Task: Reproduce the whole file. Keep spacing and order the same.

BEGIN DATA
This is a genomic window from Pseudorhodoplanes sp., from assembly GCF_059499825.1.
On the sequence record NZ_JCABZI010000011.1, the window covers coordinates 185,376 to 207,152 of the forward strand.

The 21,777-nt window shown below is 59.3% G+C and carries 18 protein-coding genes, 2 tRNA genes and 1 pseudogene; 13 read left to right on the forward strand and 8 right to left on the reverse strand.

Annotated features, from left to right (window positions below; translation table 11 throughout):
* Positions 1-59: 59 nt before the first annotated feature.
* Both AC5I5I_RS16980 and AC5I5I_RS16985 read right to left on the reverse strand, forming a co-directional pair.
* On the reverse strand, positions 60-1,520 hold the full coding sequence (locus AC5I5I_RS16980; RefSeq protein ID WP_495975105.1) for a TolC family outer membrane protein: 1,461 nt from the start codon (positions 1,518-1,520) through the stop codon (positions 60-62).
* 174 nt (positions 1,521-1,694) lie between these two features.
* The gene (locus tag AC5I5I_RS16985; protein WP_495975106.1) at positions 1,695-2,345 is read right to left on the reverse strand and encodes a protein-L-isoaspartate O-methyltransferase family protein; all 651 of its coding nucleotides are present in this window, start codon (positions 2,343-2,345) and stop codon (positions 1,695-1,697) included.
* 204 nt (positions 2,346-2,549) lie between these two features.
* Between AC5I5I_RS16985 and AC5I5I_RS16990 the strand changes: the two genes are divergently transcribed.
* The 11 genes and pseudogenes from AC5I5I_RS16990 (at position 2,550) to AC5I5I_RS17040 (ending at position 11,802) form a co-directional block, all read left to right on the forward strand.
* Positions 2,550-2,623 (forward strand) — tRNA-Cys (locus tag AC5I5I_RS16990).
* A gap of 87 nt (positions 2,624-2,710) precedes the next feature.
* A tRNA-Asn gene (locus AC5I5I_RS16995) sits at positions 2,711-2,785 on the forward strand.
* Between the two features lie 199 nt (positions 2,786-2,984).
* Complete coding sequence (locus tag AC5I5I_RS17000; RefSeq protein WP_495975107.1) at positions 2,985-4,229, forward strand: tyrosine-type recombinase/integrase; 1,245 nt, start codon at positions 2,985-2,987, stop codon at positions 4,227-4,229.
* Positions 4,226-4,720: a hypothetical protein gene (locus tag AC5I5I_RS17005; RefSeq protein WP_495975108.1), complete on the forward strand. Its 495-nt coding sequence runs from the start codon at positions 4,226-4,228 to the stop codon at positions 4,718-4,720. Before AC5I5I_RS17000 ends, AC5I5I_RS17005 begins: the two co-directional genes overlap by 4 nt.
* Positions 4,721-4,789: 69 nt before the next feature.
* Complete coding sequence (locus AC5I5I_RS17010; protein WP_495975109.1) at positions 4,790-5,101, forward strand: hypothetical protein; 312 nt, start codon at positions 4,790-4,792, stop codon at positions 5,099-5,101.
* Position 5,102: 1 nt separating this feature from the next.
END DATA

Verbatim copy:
This is a genomic window from Pseudorhodoplanes sp., from assembly GCF_059499825.1.
On the sequence record NZ_JCABZI010000011.1, the window covers coordinates 185,376 to 207,152 of the forward strand.

The 21,777-nt window shown below is 59.3% G+C and carries 18 protein-coding genes, 2 tRNA genes and 1 pseudogene; 13 read left to right on the forward strand and 8 right to left on the reverse strand.

Annotated features, from left to right (window positions below; translation table 11 throughout):
* Positions 1-59: 59 nt before the first annotated feature.
* Both AC5I5I_RS16980 and AC5I5I_RS16985 read right to left on the reverse strand, forming a co-directional pair.
* On the reverse strand, positions 60-1,520 hold the full coding sequence (locus AC5I5I_RS16980; RefSeq protein ID WP_495975105.1) for a TolC family outer membrane protein: 1,461 nt from the start codon (positions 1,518-1,520) through the stop codon (positions 60-62).
* 174 nt (positions 1,521-1,694) lie between these two features.
* The gene (locus tag AC5I5I_RS16985; protein WP_495975106.1) at positions 1,695-2,345 is read right to left on the reverse strand and encodes a protein-L-isoaspartate O-methyltransferase family protein; all 651 of its coding nucleotides are present in this window, start codon (positions 2,343-2,345) and stop codon (positions 1,695-1,697) included.
* 204 nt (positions 2,346-2,549) lie between these two features.
* Between AC5I5I_RS16985 and AC5I5I_RS16990 the strand changes: the two genes are divergently transcribed.
* The 11 genes and pseudogenes from AC5I5I_RS16990 (at position 2,550) to AC5I5I_RS17040 (ending at position 11,802) form a co-directional block, all read left to right on the forward strand.
* Positions 2,550-2,623 (forward strand) — tRNA-Cys (locus tag AC5I5I_RS16990).
* A gap of 87 nt (positions 2,624-2,710) precedes the next feature.
* A tRNA-Asn gene (locus AC5I5I_RS16995) sits at positions 2,711-2,785 on the forward strand.
* Between the two features lie 199 nt (positions 2,786-2,984).
* Complete coding sequence (locus tag AC5I5I_RS17000; RefSeq protein WP_495975107.1) at positions 2,985-4,229, forward strand: tyrosine-type recombinase/integrase; 1,245 nt, start codon at positions 2,985-2,987, stop codon at positions 4,227-4,229.
* Positions 4,226-4,720: a hypothetical protein gene (locus tag AC5I5I_RS17005; RefSeq protein WP_495975108.1), complete on the forward strand. Its 495-nt coding sequence runs from the start codon at positions 4,226-4,228 to the stop codon at positions 4,718-4,720. Before AC5I5I_RS17000 ends, AC5I5I_RS17005 begins: the two co-directional genes overlap by 4 nt.
* Positions 4,721-4,789: 69 nt before the next feature.
* Complete coding sequence (locus AC5I5I_RS17010; protein WP_495975109.1) at positions 4,790-5,101, forward strand: hypothetical protein; 312 nt, start codon at positions 4,790-4,792, stop codon at positions 5,099-5,101.
* Position 5,102: 1 nt separating this feature from the next.